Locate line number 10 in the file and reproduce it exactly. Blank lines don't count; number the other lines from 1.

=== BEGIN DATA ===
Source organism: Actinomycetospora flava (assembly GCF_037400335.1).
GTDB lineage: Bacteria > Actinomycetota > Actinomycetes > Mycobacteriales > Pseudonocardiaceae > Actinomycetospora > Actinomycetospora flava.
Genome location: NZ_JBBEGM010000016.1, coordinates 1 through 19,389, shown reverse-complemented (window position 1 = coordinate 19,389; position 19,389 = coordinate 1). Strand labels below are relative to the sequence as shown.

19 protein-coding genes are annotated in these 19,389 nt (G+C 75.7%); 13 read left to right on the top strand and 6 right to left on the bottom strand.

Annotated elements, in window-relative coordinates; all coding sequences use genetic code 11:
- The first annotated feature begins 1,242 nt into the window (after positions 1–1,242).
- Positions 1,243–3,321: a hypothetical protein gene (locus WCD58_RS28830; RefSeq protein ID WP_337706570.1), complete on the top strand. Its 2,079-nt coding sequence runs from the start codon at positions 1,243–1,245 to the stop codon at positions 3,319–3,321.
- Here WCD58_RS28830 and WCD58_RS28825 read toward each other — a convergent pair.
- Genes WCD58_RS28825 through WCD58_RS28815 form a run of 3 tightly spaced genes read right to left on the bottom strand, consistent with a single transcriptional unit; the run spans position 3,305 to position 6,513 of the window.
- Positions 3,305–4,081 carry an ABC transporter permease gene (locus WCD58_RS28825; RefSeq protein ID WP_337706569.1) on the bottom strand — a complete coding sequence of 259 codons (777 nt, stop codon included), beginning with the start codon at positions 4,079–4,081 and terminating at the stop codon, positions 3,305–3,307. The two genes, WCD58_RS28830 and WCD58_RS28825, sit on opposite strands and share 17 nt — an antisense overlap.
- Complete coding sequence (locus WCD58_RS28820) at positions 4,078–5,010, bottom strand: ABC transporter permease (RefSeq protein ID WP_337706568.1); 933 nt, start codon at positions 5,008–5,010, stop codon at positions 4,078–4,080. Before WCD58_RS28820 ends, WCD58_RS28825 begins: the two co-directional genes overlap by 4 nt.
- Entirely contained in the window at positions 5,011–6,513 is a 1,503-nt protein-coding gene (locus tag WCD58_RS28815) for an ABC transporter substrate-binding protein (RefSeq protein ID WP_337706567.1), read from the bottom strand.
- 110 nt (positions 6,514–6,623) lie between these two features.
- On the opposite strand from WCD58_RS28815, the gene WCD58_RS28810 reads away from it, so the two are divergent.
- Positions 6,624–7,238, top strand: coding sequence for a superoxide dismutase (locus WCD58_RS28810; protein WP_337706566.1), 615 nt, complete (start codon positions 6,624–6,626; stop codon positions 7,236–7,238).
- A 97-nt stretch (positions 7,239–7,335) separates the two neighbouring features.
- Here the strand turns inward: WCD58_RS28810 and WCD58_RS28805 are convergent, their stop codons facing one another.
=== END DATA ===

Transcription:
- Positions 3,305–4,081 carry an ABC transporter permease gene (locus WCD58_RS28825; RefSeq protein ID WP_337706569.1) on the bottom strand — a complete coding sequence of 259 codons (777 nt, stop codon included), beginning with the start codon at positions 4,079–4,081 and terminating at the stop codon, positions 3,305–3,307. The two genes, WCD58_RS28830 and WCD58_RS28825, sit on opposite strands and share 17 nt — an antisense overlap.